21. 21. January – Joint Meeting● Finalize preliminary meeting arrangements● Get suits/outfits cleaned/pressed (this is a professional interview, take it seriously)● Have many copies of your CV available● Have a few copies of your complete application packet● Have your materials available by website so you can print out more if necessary● Oh, keep sending out applications
  22. 22. January – Joint Meeting● Do practice interviews● Have answers to standard questions down pat● Have questions for them (some job/school specific) *● Be yourself and be professional● Also see some talks, especially those related to your research, and those given by people at places you’re interviewing with! (and bring it up in conversation)● Don’t go too crazy, you’re always interviewing
  23. 23. Feb. – April● Keep Applying● Scratch that, you’re probably beyond sick of it by now● Besides, you’ve got a thesis to write.● Phone interviews ○ Have data sheet handy ○ Practice answers to standard questions ○ Have good questions for them, some specific to that institution * (“Do you have any questions for us?” is one of the most important interview questions; have ready enough questions for them to fill ½ hour)
  24. 24. The Campus Visit● Have a fact sheet and list of questions (its ok to look at your notes and to take notes in these meetings – its professional)● Meetings ○ Faculty ○ Dept. Head ○ Dean ○ Provost ○ Students (UG and/or grad)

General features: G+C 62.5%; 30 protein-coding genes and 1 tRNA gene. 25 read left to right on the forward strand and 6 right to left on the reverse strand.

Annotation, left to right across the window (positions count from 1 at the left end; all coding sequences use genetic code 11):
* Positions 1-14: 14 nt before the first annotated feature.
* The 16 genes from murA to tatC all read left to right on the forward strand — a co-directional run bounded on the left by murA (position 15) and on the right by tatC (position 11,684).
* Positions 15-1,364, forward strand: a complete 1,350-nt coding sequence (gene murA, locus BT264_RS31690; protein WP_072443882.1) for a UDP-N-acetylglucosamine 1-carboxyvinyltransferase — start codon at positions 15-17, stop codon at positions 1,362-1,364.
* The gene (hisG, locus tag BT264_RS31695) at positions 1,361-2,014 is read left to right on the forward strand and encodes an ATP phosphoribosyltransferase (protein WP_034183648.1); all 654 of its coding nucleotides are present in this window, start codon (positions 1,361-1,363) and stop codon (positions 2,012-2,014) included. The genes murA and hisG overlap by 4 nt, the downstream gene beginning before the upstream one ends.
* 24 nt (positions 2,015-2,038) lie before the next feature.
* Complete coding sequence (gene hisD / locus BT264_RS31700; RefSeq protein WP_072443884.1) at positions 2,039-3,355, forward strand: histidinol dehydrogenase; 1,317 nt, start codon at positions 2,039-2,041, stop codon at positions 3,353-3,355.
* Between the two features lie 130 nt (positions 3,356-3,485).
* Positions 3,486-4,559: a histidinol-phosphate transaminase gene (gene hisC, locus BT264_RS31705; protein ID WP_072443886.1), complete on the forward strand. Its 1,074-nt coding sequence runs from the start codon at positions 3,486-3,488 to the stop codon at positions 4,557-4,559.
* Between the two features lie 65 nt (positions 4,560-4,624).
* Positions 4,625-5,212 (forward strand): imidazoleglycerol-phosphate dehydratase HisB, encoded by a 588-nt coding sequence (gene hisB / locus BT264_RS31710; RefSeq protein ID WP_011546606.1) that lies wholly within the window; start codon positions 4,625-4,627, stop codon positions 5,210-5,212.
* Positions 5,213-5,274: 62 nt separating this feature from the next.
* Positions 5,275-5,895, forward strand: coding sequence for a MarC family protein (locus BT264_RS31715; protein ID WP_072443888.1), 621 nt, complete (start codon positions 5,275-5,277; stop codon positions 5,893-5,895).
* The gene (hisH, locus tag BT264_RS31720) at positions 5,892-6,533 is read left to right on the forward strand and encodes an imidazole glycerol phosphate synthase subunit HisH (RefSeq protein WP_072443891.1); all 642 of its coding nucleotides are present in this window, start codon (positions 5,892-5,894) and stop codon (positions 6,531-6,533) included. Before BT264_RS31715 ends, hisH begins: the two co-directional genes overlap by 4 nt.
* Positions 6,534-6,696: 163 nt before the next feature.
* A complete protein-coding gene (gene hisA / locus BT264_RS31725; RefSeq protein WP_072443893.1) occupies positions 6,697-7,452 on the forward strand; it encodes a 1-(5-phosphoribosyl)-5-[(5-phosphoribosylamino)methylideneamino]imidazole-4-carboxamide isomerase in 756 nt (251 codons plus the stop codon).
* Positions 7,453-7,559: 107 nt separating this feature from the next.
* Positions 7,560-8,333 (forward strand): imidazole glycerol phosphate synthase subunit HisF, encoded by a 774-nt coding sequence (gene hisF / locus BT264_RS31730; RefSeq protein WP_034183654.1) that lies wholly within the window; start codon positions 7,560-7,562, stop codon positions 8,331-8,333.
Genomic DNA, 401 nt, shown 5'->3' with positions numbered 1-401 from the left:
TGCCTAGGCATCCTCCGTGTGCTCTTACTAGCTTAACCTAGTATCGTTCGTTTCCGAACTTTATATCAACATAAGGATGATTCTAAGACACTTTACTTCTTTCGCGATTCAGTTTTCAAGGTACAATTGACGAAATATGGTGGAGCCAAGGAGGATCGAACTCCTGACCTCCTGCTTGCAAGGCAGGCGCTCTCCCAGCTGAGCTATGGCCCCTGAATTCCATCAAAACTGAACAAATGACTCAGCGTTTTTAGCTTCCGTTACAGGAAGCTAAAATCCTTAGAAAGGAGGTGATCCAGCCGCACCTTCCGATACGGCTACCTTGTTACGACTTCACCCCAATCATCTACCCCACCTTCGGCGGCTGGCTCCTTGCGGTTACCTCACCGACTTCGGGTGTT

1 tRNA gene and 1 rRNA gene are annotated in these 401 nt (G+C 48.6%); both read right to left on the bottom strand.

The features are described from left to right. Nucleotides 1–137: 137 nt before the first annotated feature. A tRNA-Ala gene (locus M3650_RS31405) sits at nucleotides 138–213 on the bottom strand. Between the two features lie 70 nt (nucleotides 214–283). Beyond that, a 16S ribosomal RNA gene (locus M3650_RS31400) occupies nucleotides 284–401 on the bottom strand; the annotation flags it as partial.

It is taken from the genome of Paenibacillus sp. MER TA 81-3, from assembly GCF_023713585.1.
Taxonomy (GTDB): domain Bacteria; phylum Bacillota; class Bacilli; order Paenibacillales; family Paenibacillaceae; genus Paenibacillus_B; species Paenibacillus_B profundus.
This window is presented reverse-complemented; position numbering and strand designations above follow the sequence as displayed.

25. 25. The Campus Visit● Math Talk ○ Find out the audience level * ○ Practice it!● Teaching Demo ○ Get subject, book, background ○ Make it good, not just lecture
  26. 26. Negotiating an Offer● Elements of an offer ○ Salary ○ Computer and Software ○ Start-up fund (research mainly) ○ Moving expenses ○ Time to respond (1-2 weeks)● You can ask for anything reasonable – ask for stuff, the worst they’ll do is say no, they won’t rescind the offer.● Don’t accept it right then & there! (at the very least, they may reconsider some of your previously denied requests)
  27. 27. Negotiating an Offer● Call others on the top ● Things to consider of your list ○ Collaborators, or near ○ Ask if they’re still other schools seriously considering ○ Housing/Apt. costs you ○ Near stuff to do ○ Let them know they’ ○ Near major airport re in your top few ○ Future salary range http: choices //www.chronicle.com ○ Tell them you need to respond in x-2 days to the other place
  28. 28. Accept an offer● Verbal acceptance● Written acceptance Congratulations! Now get back to work.
  29. 29. What if an offer doesn’t come? ● Visiting positions ● Job Ads are still coming ● Keep talking with your advisor
  30. 30. Resources● US News & World Report ○ Good for overall data and reputation of schools● http://www.ams.org/eims/ ○ Get weekly emails by August● http://www.chronicle.com/ ○ Good academia CV tips (some science specific) ○ Salary Ranges for professors at virtually all universities and colleges